By Elizabeth Exline
Of all the four-letter words, debt may just be the worst. Nothing conveys dread and hopelessness quite like the idea of owing money. But for many Americans, inflation and high interest rates are making debt increasingly tough to avoid. Everything from eggs to your car loan costs more, and with annual percentage rates for credit cards averaging around 20%, plenty of people are not only paying more for things, they’re paying more to pay off their credit card balance too.
According to a recent Bankrate.com article, 35% of American adults carry debt each month, and for 31% of millennials who do so, day-to-day expenses are why.
The disheartening truth is credit card debt was actually declining year over year until the end of 2022, when inflation and high interest rates helped catapult credit card debt to a record $930.6 billion.
If you can relate, read on for a closer look at the debt landscape and how to paint a prettier picture with your own finances.
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University of Phoenix (UOPX) emphasizes financial literacy in its coursework, and it’s a subject close to the heart of Chris Conway, the director of financial wellness at UOPX. Conway facilitates a class that makes financial literacy an attainable skill for students. Those classes are also opportunities for Conway to see what resonates with students and where they could use more help.
“I’ve had many students in the Everyday Economics and Finances course say if they better understood how credit and debt work, they wouldn’t have opened credit card accounts,” Conway says. “Lack of finance education doesn’t make you fall into debt, but if you’re unaware of the consequences, it can be easier to fall in.”
Those consequences, such as facing steep payments after overspending or missing payments, are part of why credit card debt is a stressful reality for many adults.
Debt also happens for other reasons, such as:
Some of these factors are circumstantial. Medical debt, for example, plagues 9% of U.S. adults, with those in lower income brackets hit hardest.
Then there are economic conditions like high inflation and low unemployment, which set the stage for predatory lending. Payday loans, for example, offer money against future earnings and without a credit check — but at an interest rate over 500%. So, low-wage earners who need money to cover increasingly expensive daily costs like food and gas often find themselves effectively borrowing money to live and work.
While the clouds of economic uncertainty loom, there is a silver lining: It is possible to manage or even get out of debt. According to Conway, here’s how.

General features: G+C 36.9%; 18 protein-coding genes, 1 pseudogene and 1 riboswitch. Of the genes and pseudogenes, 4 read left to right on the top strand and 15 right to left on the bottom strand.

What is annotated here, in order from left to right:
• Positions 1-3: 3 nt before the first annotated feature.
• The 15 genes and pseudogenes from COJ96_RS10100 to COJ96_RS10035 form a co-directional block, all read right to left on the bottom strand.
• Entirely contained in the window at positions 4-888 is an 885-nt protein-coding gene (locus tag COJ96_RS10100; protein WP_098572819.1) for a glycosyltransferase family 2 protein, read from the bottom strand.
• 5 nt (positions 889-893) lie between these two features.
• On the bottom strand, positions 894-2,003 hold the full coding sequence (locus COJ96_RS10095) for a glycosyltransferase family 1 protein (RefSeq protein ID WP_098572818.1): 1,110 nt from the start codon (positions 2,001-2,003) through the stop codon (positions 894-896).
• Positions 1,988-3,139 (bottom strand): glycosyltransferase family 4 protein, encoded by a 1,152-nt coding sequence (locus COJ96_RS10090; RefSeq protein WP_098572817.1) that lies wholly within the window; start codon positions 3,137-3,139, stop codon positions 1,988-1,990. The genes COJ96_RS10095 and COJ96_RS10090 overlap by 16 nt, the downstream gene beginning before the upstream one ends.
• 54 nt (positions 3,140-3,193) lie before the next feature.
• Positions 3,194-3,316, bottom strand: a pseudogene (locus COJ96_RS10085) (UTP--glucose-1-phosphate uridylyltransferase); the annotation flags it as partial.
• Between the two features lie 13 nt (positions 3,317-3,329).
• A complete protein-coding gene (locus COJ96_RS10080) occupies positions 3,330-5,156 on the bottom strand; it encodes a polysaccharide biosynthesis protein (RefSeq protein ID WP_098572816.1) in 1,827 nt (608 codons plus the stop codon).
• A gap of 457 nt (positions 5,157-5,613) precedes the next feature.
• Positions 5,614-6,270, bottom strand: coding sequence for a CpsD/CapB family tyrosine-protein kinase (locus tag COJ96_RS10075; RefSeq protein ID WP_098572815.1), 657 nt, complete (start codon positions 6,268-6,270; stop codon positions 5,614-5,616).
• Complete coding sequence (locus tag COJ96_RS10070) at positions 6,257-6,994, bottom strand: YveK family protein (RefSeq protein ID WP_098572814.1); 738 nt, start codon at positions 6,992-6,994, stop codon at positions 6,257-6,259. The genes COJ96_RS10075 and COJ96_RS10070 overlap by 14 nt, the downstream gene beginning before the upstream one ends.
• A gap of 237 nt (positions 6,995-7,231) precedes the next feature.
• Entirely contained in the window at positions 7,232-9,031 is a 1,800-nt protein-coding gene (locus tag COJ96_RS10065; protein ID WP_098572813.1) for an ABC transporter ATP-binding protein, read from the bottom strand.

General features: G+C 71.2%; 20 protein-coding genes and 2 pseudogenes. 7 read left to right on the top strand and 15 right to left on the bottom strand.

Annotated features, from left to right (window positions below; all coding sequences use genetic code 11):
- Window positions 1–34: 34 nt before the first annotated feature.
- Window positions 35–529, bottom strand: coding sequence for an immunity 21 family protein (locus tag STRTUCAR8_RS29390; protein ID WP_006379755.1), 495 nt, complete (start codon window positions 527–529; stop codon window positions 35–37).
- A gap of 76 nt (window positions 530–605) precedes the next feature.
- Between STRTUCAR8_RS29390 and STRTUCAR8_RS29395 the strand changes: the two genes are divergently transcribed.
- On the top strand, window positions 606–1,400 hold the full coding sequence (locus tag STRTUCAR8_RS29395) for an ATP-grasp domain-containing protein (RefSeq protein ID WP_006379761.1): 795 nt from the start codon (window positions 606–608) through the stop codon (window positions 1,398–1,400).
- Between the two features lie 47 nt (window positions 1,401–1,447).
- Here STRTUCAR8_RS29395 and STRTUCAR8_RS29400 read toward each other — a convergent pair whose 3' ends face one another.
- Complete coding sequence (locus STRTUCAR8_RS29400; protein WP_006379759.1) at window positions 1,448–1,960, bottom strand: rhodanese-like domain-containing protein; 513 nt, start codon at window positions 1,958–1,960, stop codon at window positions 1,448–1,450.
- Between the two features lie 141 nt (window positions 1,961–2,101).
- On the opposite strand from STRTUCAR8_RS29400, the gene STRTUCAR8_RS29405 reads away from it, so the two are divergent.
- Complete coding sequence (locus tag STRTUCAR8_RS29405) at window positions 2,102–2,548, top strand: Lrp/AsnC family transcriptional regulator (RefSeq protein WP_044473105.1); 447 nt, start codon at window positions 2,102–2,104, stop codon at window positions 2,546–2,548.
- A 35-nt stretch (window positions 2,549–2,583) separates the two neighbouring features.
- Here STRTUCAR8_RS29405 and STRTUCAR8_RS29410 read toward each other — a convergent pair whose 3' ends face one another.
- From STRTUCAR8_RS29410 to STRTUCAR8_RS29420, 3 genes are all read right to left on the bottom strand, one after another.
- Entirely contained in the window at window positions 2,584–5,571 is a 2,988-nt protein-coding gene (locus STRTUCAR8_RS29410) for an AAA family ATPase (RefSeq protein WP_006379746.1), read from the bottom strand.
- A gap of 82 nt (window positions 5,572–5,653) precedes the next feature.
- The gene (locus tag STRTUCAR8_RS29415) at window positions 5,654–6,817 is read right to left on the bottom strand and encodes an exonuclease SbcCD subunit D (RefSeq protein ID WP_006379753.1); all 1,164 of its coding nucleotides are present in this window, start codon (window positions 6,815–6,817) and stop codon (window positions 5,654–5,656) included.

As much as possible, reduce your regular expenditures to create a little extra cash you can apply toward paying down your debt. Maybe you do so by buying generic instead of brand-name groceries, suspending your Netflix account for a while or canceling your kids’ gymnastics lessons for a few months.
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While not possible for everyone, taking on extra work can be a good option for those who have the time and skill to pursue opportunities for additional income. This might be freelance work, a side business or even a second job on weekends to give your income a boost.
It never hurts to ask for what you want, including a lower interest rate. But don’t do it blindly. Make sure you know exactly what your current terms are (including your APR and current balance) and research other card terms to know what’s available. Then, bring that information to your credit card company and ask if they can match or beat the competing terms.
Get clear on exactly what you owe and where. List all your debts, from your emergencies-only credit card to your car payment. Be sure to include details like which debts are the biggest and which are subject to the highest interest rates.
From there, Conway advises taking one of two approaches to repayment:
Sometimes, it can make sense to explore a debt consolidation loan or transferring the balances on your credit cards to one with a low APR. But before you do:
If you can get out of debt, it’s important to understand how you can stay out of debt in the future. Here are four ways to keep your finances in check.
1. Focus on saving: Remember the cost-cutting referenced earlier? If you can live without whatever you cut, do. When you make it a priority (and have the means) to save even a little bit every month, you’re less likely to end up in debt.
2. Create an emergency fund: Once you’re out of debt, don’t spend that extra money. Put it in an account you don’t see or think about. Maybe even set up automatic deposits. Then, when you have a big car repair, medical bill or home expense, you have options on how to pay for it.
3. Make sure your insurance plan meets your needs: Medical debt can be sudden and overwhelming. But choosing an expensive insurance plan can be draining in a different way. Explore your insurance options and be realistic about your needs. If you have children and recurring medical costs (like doctor visits and medication), your needs will be different from a single, healthy twentysomething.
4. Avoid temptation: Keep your credit cards to a minimum and make it a policy to wait before you buy. “If it’s something you want,” Conway says, “consider a rule to wait X days or weeks before you buy it, especially if you’ll buy it using credit.”
After all, debt may be a dreaded four-letter word. But it may not be one you have to use.
This article is not intended to serve as financial advice. All financial decisions, including investments, should be made carefully and potentially with the guidance of a professional financial advisor.
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